# Bootstrapping confidence intervals¶

A confidence interval is used to estimate the range within which a population parameter is likely to lie, with a given level of confidence. What do we mean by *population parameter*? It's a value for which describes our population (data), such as the mean.

You'll commonly hear about *95% confidence intervals*. These are intervals (ranges) which will contain the population parameter 95% of the time.

The `seaborn`

library has a `regplot`

function which creates a scatterplot, fits a line using linear regression, and also displays the 95% confidence interval. We use the `"tips"`

dataset provided by `seaborn`

as example data. (I've also added some arguments to set the colors in the plot.)

```
import seaborn as sns
tips = sns.load_dataset("tips")
X = tips["total_bill"]
y = tips["tip"]
sns.regplot(x=X, y=y, ci=95, scatter_kws={"color": "blue"}, line_kws={"color": "red"})
```

<AxesSubplot:xlabel='total_bill', ylabel='tip'>

Above, we can see that the confidence intervals are narrow when the data is more clustered (low variance) and thus our estimate of the population parameter is more precise. When the data is more spread out (high variance) there's greater uncertainty in the estimation of the population parameter, thus the confidence intervals increase.

How can we create these confidence intervals ourselves? The method we'll look at in this notebook is creating them via *bootstrapping*. Bootstrapping is used to describe a wide variety of techniques, all of which use re-sampling using replacement. For example, if we wanted to estimate the mean of some data using bootstrapping, we would:

- sample (with replacement) from our original data, taking as many samples as are in the original data
- calculate the mean from our bootstrapped sample
- repeat this multiple times, keeping track of each mean calculated
- sort the mean values
- if we wanted the 95% confidence interval, we'd take the 2.5th and 97.5th percentiles as the minimum and maximum (respectively)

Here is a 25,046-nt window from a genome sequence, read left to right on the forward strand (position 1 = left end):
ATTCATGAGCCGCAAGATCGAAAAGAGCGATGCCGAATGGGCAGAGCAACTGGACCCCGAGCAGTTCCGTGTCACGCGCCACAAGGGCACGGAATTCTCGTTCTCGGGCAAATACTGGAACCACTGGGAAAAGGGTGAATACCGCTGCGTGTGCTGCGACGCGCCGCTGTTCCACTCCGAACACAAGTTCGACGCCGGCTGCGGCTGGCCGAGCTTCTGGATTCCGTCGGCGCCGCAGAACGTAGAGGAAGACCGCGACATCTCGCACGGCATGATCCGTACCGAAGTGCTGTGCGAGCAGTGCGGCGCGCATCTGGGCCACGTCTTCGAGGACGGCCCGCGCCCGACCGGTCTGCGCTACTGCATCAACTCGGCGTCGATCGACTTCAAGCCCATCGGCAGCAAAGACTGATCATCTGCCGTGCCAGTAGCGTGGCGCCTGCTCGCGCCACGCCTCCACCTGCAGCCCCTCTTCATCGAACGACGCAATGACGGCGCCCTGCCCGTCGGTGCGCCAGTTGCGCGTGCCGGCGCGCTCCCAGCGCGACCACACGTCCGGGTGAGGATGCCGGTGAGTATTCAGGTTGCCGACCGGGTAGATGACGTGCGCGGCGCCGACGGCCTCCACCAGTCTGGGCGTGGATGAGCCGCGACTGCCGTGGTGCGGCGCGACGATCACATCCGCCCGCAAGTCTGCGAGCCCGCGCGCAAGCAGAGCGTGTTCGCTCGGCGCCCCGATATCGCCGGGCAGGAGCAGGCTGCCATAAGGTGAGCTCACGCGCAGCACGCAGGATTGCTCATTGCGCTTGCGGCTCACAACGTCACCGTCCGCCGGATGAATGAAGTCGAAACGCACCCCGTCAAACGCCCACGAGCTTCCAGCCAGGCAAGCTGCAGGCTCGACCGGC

Why not just use the actual mean from the data? Because bootstrapping is used to calculate the uncertainty around a value, rather than the value itself.

Below, we start creating the `regplot`

. We fit a scikit learn `LinearRegression`

model (`clf`

) to the data and then plot both the data and the model with `matplotlib`

.

```
import numpy as np
from sklearn.linear_model import LinearRegression
import matplotlib.pyplot as plt
X = np.array(tips["total_bill"]).reshape(-1, 1)
y = np.array(tips["tip"]).reshape(-1, 1)
clf = LinearRegression()
clf.fit(X, y)
y_pred = clf.predict(X)
fig, ax = plt.subplots()
ax.scatter(X, y, color="blue")
ax.plot(X, y_pred, color="red")
```

[<matplotlib.lines.Line2D at 0x7f13d59b1a60>]

For the actual bootstrapping, we're not estimating the mean, but instead: for each bootstrapped estimate (of which there will be `n_boots`

), we will perform the re-sampling with replacement (to get `sampled_X`

and `sampled_Y`

), then fit a `LinearRegression`

model (`_clf`

) to the samples, and then use that model to predict values across `n_bins`

points between the minimum and maximum of our data (`_preds`

obtained across `grid`

).

This gives us `n_boots`

bootstrapped estimates along the `n_bins`

points, and we get the bootstrapped 95% confidence intervals by calculating the 2.5th and 97.5th percentiles across the `n_bins`

points.

```
def get_bootstrap_results(X, y, n_bins=100, n_boots=1_000):
"""
Generate bootstrap estimates for a linear regression model.
"""
results = np.zeros(shape=(n_boots, n_bins))
grid = np.linspace(np.min(X), np.max(X), n_bins).reshape(-1, 1)
for i in range(n_boots):
sample_indices = np.random.choice(len(X), len(X))
sampled_X = X[sample_indices]
sampled_y = y[sample_indices]
_clf = LinearRegression()
_clf.fit(sampled_X, sampled_y)
_preds = _clf.predict(grid).reshape(-1)
results[i] = _preds
grid = grid.reshape(-1)
return grid, results
def get_ci_values(bootstrap_results, ci=95):
"""
Calculate confidence intervals from bootstrap results.
"""
lower, upper = 50 - (ci / 2), 50 + (ci / 2)
return np.nanpercentile(bootstrap_results, (lower, upper), axis=0)
grid, bootstrap_results = get_bootstrap_results(X, y)
ci_values = get_ci_values(bootstrap_results, 95)
```

Our `ci_values`

gives us the range of the confidence interval for each value in `grid`

.

```
grid[0], ci_values[:, 0]
```

(3.07, array([0.9122646, 1.5724489]))

We can then use `fill_between`

to plot the confidence intervals.

```
fig, ax = plt.subplots()
ax.scatter(X, y, color="blue")
ax.plot(X, y_pred, color="red")
ci_min, ci_max = ci_values[0, :], ci_values[1, :]
ax.fill_between(grid, ci_min, ci_max, color="red", alpha=0.2)
```

<matplotlib.collections.PolyCollection at 0x7f13d594b550>